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Compare and contrast Melchior and Peregrine and how important they are to the novel

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Compare and contrast Melchior and Peregrine and how important they are to the novel Melchior and Peregrine can almost be places side by side and seen as an oxymoron when compared to each other. They are diametrically opposed regarding their paternal instincts and priorities in life, even though they are fraternal twins. However, even though their personalities have a large impact on the novel, Angela Carter has ensured that her feminist views are prominent in showing both Mel and Perry as somewhat irresponsible and the cause of many of the female character's distress. Dora and Nora perceive Perry as monumental. He is "the size of a warehouse, bigger, the size of a tower block" and as far as he is concerned "life's a carnival." This is an aptly appropriate quotation, which Angela Carter has purposefully chosen to write to show clearly how Perry embodies carnivelesque. He not only seems to make their life as enjoyable as possible, but he also seems to always manage to save the day. ...read more.


The fact that Mel seems to only care about retrieving his crown, and has no thought to the safety of any of his family member shows his intense and extreme ambition. In fact, he explains to Dora how the crown is worth more to him than "wealth, or fame, or women, or children..." Before Perry gives Mel his crown, he taunts him by telling him to "Jump for it, if you want it." This scenario shows the reader not only how much joy Perry must gain from belittling Mel and showing him in his true ruthless form, but also how Perry contrasts to Mel's uncaring attitude, after all it was Perry who saves Nora from the fire. This is very important to the novel, as it allows the reader to sympathise and understand why Dora and Nora have such unconventional lives, and Mel's low morals also seems to be the stem of all their problems, such as their distant relationship with their siblings. Dora and Nora both grow up with Peregrine taking the paternal role. This affects them, as they feel rejected by their father Mel "Us. ...read more.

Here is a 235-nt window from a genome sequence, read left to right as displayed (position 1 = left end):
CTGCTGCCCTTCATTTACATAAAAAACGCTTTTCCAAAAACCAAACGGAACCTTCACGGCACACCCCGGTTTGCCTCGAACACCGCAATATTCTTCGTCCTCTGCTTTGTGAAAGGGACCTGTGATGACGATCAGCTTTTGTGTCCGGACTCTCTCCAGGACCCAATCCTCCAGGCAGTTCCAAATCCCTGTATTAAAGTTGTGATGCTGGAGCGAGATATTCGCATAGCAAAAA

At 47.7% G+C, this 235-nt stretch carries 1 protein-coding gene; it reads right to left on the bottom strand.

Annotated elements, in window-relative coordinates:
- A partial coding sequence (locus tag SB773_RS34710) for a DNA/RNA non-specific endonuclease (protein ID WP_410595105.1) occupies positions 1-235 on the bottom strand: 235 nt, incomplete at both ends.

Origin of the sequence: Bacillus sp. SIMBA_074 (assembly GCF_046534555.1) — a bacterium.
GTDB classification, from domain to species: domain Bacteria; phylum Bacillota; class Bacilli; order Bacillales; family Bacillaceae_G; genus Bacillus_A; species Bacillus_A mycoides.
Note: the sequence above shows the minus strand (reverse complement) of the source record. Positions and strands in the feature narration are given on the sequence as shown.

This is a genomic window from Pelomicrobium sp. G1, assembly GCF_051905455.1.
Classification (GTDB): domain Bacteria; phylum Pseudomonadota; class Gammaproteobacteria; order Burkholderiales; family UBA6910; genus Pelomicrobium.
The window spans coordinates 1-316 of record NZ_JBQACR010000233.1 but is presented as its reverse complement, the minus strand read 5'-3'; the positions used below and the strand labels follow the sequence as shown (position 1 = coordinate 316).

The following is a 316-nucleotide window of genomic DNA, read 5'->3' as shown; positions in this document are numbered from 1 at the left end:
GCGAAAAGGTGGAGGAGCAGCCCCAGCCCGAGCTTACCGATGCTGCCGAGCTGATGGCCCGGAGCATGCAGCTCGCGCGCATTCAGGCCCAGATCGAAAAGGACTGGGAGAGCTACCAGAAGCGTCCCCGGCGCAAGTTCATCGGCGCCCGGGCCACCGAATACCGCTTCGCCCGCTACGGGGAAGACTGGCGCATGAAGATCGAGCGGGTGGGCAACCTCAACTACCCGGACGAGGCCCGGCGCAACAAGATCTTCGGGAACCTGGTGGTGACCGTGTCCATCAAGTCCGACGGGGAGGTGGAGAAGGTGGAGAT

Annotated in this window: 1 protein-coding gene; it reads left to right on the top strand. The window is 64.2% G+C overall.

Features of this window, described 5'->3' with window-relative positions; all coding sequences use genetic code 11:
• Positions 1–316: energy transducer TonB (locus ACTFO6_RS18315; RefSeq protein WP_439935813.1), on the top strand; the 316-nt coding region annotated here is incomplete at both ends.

My interpretation on the reason why Angela Carter, from the very beginning, had this underlying revelation in mind, was to put forward her feminist beliefs of society. She wanted to show that even though we are living in a male dominated society, it is the women that keep families, the core of a person's existence, secure and stable. Mel left Kitty to bring up Dora and Nora, meanwhile Perry who appeared to be the perfect substitute father, was also guilty of producing illegitimate children. However this particular revelation only seems to bring Saskia and Imogen to become closer to their mother, "begging her to forgive and forget," whilst Perry "was left right out in the cold." This illustrates clearly Angela's Carter's views that mothers are the stronger role models for their children. "Father is a hypothesis, but "mother" is a fact." The story line progresses to make this simple, but very powerful point. Paternal figures, in particular Mel and Perry, seem to drift in and out of the lives of their children, which make them very unpredictable and unreliable, however a mother is a fact, someone that can't be relied upon to keep normality a part of their children's lives. ?? ?? ?? ?? ...read more.

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